|Discovered by||Catalina Sky Survey|
|Discovery date||6 November 2009|
|Epoch 6 November 2009 (JD 2455141.5)|
|Uncertainty parameter 8|
|Aphelion||1.9382 AU (289.95 Gm)|
|Perihelion||0.91768 AU (137.283 Gm)|
|1.4280 AU (213.63 Gm)|
|1.71 yr (623.26 d)|
|0° 34m 39.396s /day|
|Earth MOID||0.000130811 AU (19,569.0 km)|
|Jupiter MOID||3.30322 AU (494.155 Gm)|
With a diameter of only 7 metres (23 ft), scientists think that even if it had been on a direct collision course with Earth, it would have likely burned up in the atmosphere. The space rock made its pass by Earth just fifteen hours after its discovery.
The asteroid was first discovered by the Catalina Sky Survey at the University of Arizona. It was determined that the object would make a pass well within the orbit of the Moon, but would not strike Earth. The object passed so close to Earth that its orbit was modified by Earth's gravity.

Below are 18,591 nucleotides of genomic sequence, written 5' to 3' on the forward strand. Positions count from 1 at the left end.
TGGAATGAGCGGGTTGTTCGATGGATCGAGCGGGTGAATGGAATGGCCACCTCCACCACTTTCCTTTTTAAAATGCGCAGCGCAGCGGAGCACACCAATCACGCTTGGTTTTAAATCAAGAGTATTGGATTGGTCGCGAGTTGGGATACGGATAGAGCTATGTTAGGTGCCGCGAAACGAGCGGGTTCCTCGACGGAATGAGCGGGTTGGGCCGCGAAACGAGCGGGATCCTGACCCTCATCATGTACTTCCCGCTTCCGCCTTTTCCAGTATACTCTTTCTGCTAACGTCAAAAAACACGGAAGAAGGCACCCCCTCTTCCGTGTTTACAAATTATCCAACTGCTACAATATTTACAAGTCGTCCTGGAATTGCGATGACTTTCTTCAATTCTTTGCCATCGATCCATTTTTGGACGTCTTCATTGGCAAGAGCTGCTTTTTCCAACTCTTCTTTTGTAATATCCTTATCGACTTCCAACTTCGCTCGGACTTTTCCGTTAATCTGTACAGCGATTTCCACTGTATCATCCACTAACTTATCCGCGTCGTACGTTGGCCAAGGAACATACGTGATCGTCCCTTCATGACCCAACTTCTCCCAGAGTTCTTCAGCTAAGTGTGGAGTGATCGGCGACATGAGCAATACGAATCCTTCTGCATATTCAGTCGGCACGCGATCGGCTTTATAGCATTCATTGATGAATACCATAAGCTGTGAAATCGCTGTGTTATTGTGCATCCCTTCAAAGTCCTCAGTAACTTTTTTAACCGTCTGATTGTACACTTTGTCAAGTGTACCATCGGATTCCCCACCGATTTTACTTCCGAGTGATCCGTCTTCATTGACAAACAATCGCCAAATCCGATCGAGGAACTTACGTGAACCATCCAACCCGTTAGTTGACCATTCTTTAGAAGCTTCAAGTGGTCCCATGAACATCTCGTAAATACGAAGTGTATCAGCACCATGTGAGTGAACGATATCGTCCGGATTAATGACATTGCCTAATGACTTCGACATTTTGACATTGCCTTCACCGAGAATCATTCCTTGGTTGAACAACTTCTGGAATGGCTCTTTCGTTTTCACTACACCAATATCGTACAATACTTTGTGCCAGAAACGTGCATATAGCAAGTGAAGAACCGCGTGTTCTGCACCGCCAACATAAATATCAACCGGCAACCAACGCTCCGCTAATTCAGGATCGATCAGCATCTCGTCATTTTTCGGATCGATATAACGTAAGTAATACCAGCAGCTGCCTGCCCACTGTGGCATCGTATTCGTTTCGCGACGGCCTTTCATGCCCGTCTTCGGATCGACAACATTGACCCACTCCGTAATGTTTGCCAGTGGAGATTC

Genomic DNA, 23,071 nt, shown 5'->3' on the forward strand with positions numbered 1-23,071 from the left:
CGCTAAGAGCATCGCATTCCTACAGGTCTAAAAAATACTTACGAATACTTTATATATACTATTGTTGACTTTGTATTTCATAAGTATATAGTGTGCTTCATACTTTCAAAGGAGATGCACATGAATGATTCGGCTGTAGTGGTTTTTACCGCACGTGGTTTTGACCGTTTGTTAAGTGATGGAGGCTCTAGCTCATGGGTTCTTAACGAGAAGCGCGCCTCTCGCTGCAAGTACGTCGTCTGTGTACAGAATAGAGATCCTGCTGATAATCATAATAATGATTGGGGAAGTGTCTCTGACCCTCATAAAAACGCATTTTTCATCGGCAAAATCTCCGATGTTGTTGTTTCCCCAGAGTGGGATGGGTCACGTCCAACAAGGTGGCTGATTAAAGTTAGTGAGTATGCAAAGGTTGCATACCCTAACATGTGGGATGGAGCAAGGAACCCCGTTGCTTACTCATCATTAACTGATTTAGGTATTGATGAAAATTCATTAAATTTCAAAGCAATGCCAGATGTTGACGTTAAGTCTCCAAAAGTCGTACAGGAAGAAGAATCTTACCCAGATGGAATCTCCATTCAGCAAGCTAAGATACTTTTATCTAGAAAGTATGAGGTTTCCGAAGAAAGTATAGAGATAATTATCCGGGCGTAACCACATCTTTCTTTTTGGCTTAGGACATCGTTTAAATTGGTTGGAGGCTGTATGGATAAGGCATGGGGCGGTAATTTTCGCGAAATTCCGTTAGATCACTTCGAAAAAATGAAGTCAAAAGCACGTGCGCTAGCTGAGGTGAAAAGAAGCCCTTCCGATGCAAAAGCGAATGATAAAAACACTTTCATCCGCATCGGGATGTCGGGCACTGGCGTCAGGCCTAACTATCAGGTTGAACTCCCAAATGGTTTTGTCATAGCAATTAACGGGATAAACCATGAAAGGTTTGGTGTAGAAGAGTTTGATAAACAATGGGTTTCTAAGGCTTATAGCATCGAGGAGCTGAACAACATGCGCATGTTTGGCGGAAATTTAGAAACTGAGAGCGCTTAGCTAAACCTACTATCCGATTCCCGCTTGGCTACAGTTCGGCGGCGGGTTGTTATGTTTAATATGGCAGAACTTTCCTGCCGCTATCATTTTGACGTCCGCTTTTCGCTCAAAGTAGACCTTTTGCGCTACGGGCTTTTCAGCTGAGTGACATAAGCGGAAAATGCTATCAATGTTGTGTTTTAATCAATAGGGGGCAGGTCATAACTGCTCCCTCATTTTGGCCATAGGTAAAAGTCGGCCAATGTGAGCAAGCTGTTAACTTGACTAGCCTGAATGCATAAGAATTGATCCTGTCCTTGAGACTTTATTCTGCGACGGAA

- 2008 TC3
- 2010 RF12, 2010 RX30, 2010 TD54 - a similar-sized asteroids that passed Earth in 2010
- List of notable asteroids#Record-setting close approaches to Earth for other, closer approaches
- List of asteroid close approaches to Earth in 2009
- "JPL Small-Body Database Browser: (2009 VA)". Jet Propulsion Laboratory. Retrieved 31 March 2016.
- "Small Asteroid 2009 VA Whizzes By Earth". Science Daily. Archived from the original on 15 November 2009. Retrieved 11 November 2009.
- Small Asteroid Spotted Flying Close To Earth, redorbit.com, 11 November 2009
- Alan Boyle. "Space rock buzzes past Earth". MSNBC. Archived from the original on 14 November 2009. Retrieved 11 November 2009.
- Small Asteroid 2009 VA Whizzes By The Earth
- 2009 VA at NeoDyS-2, Near Earth Objects—Dynamic Site
- 2009 VA at ESA–space situational awareness
- 2009 VA at the JPL Small-Body Database